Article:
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What things are sellers expected to leave in the home for the new owners?

by | Oct 17, 2021 | Real Estate Practice

You found the home of your dreams (or at least a great one that was in your price range). The owners clearly put a lot of thought – and money — into the décor, which was a big selling point because decorating isn’t really your thing.

Then after your offer is accepted, your real estate agent learns that the seller plans to take some things you assumed came with the house, like chandeliers, sconces (decorative wall lights) and even that quaint sign affixed to the wall in the kitchen that says “Kitchen.” Can they do that?

Other items like security systems, sattelite dishes, and now even solar panels are often subject to complicated lease/purchase agreements with specific buyout terms, and are not fully owned by the sellers despite being attached to the home.

Expectations vs. requirements

Typically, the expectation is that fixtures attached to the walls, ceilings and floors remain with the house when it’s sold. Legally, sellers can take them unless it was specified in any of the sale documentation that those things were included in the sale price of the home. Of course, people will take their artwork with them, but they generally don’t pack up the chandeliers, wall lights and mirrors mounted over the hearths. Red your offer and final agreement of sale carefully on what is and is not included with the sale.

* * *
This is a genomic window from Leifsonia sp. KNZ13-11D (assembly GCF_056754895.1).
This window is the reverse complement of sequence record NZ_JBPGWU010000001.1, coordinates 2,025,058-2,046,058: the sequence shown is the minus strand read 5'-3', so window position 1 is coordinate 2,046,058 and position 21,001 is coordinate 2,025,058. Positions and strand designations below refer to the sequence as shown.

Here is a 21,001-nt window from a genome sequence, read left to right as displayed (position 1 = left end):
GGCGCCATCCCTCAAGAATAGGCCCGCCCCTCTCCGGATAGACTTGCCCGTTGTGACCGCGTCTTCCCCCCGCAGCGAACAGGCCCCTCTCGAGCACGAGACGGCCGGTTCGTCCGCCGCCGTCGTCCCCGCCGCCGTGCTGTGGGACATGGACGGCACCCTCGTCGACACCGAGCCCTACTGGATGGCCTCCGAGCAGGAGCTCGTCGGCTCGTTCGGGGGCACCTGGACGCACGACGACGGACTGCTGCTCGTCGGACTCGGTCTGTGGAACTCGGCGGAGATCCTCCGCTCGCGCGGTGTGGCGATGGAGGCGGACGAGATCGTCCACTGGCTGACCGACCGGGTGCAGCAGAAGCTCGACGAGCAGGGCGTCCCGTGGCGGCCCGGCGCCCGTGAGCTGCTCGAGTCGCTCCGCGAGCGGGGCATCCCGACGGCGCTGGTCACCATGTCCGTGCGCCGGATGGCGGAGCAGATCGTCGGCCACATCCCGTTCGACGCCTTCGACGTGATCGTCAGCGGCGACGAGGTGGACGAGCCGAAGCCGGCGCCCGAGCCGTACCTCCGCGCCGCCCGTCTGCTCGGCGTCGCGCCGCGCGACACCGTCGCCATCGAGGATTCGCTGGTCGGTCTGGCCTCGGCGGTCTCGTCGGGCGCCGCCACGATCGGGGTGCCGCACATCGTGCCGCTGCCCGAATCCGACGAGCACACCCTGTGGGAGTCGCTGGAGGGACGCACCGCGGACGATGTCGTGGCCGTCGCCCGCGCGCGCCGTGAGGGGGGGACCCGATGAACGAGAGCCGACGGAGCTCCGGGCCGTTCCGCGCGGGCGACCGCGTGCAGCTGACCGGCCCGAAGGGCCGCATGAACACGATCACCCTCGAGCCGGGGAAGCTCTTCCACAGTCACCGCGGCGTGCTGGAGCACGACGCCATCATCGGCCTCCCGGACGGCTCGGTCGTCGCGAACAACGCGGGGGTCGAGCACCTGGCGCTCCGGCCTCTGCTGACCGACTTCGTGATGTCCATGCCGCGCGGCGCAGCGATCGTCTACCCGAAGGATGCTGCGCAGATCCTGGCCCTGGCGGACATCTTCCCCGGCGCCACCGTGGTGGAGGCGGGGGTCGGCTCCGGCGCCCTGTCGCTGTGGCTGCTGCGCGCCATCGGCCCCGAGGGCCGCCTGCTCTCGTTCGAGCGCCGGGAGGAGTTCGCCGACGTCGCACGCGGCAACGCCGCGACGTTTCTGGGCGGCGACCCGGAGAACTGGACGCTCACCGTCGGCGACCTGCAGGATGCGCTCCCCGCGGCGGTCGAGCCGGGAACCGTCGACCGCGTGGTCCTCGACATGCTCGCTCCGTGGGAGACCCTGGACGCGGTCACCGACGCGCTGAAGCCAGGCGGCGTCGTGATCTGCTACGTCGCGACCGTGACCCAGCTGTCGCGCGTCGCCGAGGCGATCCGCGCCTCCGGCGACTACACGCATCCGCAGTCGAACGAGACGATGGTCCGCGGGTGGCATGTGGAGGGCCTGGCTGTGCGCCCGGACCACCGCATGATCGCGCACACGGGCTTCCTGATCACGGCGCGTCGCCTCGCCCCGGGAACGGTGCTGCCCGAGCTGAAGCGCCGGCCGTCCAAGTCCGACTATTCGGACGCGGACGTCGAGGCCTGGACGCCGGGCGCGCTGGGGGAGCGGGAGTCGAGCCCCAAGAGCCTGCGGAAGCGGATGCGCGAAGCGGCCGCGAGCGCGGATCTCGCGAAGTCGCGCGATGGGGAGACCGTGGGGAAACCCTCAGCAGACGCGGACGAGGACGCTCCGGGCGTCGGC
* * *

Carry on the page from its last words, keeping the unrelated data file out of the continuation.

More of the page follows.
The key is communication leading to a clear, written agreement. It’s best when sellers determine before they put their home on the market what things they plan to take that an average buyer would expect to stay. Maybe that chandelier is a family heirloom, so the seller intends to keep it. However, people looking at the house wouldn’t know that unless it is in a written disclosure.

Using negotiation to make a deal

Before you decide that this is a deal-breaker, find out if there’s anything they’d be willing to leave you to make up for this. Perhaps some of their furniture doesn’t go with their new home, but it’s more expensive than anything you’d buy. Perhaps their kids have outgrown the playhouse in the backyard, but yours are just toddlers. Some shrewd negotiation can go a long way.

Of course, if you don’t find out that these things are missing until you move in, that can be extremely jarring and even infuriating. That’s especially true if they left holes in the walls and ceilings where they removed items that will require time and money to repair.

Situations like this are just one of the reasons why it’s often wise to have a real estate attorney involved when you buy or sell a home. They can anticipate problems you’ve never considered and help you avoid unwelcome surprises – or at least help you deal with them.